So why write a book on how to lose a great employee? During years of witnessing problematic interactions between managers and members of their staffs and dealing with the fallout, Barbara Otis observed how frequently inattention to good management practices resulted in devastating effects on those involved in the exchanges-as well as on those around them. Through both inadvertent and deliberate actions, managers were driving employees away from their jobs, destroying morale, and often changing the entire trajectory of a team or organization in a negative way. Shockingly, many times they had no idea they were doing it.
Even managers who had good intentions were making big mistakes, sometimes because they had let their guards down and acted without thinking through the consequences and other times because they thought that their misguided management styles were somehow going to achieve their desired results.
Because so many people were suffering from these managerial misbehaviors, and because so many organizations were being damaged, Otis wanted to call attention to these issues and the huge negative impact they have on productivity. She wanted to make people aware that even the seemingly smallest oversights-such as never smiling or saying good morning to your employees-can end up having significant ramifications.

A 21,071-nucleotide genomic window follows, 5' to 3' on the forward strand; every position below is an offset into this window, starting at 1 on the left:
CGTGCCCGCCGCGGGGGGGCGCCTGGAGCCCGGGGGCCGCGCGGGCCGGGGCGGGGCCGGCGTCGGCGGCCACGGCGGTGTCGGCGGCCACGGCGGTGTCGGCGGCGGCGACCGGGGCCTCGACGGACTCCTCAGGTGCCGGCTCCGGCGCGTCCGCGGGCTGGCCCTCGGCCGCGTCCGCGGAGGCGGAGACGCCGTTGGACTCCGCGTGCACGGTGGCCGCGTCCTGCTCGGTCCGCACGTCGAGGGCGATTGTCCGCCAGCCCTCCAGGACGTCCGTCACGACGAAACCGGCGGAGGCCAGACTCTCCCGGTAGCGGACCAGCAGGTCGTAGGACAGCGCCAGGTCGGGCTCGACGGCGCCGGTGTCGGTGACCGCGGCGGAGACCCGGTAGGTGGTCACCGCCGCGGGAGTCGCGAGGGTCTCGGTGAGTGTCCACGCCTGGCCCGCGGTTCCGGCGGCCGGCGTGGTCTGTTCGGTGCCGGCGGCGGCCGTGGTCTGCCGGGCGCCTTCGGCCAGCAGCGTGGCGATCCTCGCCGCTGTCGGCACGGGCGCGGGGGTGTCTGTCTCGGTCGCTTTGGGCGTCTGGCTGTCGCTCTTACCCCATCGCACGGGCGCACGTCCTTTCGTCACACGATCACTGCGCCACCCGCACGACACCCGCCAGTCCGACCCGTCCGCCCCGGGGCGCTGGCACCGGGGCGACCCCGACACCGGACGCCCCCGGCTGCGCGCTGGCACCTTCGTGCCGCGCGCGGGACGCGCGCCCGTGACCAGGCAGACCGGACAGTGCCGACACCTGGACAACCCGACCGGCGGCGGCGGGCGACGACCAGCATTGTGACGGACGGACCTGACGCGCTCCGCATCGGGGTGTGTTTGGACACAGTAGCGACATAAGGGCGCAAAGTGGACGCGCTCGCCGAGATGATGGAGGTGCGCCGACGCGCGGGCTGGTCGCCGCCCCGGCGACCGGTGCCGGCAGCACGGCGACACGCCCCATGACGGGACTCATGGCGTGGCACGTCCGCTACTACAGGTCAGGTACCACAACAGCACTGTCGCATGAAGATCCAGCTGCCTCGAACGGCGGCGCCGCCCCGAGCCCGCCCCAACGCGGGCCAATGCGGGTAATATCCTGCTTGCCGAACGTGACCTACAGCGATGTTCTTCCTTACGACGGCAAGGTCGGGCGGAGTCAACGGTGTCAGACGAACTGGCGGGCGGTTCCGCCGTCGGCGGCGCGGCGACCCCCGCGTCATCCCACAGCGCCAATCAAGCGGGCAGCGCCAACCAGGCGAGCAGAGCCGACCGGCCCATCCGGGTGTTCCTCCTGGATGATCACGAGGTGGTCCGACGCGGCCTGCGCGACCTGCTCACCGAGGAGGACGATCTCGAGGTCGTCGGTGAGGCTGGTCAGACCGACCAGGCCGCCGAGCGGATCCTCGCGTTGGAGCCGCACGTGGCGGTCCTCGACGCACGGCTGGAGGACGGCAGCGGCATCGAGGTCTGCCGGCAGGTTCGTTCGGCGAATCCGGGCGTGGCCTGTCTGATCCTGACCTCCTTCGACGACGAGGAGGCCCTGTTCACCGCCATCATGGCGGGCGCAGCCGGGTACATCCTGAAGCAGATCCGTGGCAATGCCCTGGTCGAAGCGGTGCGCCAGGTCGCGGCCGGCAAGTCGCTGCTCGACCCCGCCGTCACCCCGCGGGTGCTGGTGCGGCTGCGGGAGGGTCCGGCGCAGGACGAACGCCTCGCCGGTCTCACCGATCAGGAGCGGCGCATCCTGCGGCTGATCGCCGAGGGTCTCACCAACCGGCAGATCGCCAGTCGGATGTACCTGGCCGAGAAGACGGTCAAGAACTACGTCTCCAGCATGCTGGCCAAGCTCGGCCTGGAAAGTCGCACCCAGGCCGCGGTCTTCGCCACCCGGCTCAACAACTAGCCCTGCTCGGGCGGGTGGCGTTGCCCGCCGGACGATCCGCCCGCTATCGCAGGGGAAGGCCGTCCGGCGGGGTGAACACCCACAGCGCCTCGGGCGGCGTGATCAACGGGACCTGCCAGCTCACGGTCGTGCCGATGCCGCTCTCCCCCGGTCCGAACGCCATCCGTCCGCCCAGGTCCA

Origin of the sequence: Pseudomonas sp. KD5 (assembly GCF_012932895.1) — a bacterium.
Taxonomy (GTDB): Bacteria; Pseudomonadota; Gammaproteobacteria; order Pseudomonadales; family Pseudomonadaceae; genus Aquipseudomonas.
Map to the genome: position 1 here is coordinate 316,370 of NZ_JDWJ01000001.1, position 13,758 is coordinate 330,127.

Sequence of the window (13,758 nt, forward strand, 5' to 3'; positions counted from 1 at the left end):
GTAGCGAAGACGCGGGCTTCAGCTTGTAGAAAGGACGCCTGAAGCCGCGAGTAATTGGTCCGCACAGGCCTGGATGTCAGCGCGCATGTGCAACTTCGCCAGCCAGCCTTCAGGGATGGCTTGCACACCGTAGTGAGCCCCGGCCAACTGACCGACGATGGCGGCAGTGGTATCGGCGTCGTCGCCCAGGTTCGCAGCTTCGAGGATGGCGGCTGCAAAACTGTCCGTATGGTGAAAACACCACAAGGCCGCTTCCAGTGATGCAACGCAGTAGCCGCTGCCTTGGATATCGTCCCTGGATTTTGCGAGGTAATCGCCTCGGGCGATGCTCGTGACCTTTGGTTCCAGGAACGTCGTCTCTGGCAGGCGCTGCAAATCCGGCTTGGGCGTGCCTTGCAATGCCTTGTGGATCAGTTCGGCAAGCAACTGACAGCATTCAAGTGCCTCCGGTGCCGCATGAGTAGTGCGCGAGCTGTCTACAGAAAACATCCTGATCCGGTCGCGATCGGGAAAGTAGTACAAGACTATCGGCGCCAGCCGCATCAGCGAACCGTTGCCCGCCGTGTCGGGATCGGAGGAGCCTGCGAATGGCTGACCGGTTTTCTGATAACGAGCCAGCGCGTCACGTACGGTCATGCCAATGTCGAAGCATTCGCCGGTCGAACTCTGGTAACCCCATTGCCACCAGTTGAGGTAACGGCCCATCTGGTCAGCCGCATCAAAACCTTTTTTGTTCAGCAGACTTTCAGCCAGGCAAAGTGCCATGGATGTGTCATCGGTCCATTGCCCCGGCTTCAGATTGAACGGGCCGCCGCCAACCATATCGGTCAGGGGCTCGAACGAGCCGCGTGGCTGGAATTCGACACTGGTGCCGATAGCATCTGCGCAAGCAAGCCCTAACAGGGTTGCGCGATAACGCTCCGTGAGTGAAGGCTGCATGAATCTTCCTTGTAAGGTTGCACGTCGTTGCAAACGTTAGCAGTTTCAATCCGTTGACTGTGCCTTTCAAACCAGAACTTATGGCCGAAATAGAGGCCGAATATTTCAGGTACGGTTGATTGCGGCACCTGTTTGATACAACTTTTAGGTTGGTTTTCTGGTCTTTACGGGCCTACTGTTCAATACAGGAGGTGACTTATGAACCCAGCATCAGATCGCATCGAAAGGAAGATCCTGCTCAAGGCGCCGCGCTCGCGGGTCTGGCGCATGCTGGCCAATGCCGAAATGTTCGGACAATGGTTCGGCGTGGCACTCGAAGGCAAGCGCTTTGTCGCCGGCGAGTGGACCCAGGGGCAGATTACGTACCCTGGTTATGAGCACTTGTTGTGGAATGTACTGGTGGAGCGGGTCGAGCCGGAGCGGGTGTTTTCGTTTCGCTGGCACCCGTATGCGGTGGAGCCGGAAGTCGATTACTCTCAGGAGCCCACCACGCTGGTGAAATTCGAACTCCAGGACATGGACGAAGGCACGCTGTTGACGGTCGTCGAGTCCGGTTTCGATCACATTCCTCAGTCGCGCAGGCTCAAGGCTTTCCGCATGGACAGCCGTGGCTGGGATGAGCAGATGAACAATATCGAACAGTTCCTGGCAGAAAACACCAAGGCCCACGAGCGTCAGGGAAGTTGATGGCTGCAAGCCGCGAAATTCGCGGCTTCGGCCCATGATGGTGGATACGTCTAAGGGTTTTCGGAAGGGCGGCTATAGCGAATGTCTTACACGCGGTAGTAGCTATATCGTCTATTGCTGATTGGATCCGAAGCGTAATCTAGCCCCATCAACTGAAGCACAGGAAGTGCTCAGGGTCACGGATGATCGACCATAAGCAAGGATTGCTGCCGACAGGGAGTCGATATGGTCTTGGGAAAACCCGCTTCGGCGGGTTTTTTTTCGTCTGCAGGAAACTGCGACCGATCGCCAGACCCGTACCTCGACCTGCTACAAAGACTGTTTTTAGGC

Otis reminds us that people are first and foremost human, yet in work environments we tend to focus on the technical aspects of people's skills and abilities. Through her examples she shows us that an important part of corporate culture is how our feelings and behaviors impact everyone around us. Her goal is to both help managers begin to understand the concept of emotional intelligence and how the ripple effect of managerial missteps can affect employees, teams and organizations-and to encourage managers to begin purposefully making better choices during their encounters with colleagues and employees so they experience more positive results, achieve real progress and enjoy greater success in their organizations.
Otis's tongue-in-cheek approach to her subject matter makes for a good read, hits at the heart of how some managers surprisingly think, and jolts us into realizing how some of our own behaviors might be driving good people away from the organizations we're working so hard to help succeed.
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About the Author
Barbara has received a Leadership Certificate in The Making of Leaders program from Dominican University of California and is certified in the Myers-Briggs Personality Type Indicator® (MBTI®) personality inventory instrument. In addition, Barbara has been awarded a certificate of completion in the Art and Practice of Leadership Development program from the Harvard Kennedy School of Executive Education. She is currently a member of the American Society for Training and Development (ASTD) and the Organization Development Network (OD Network).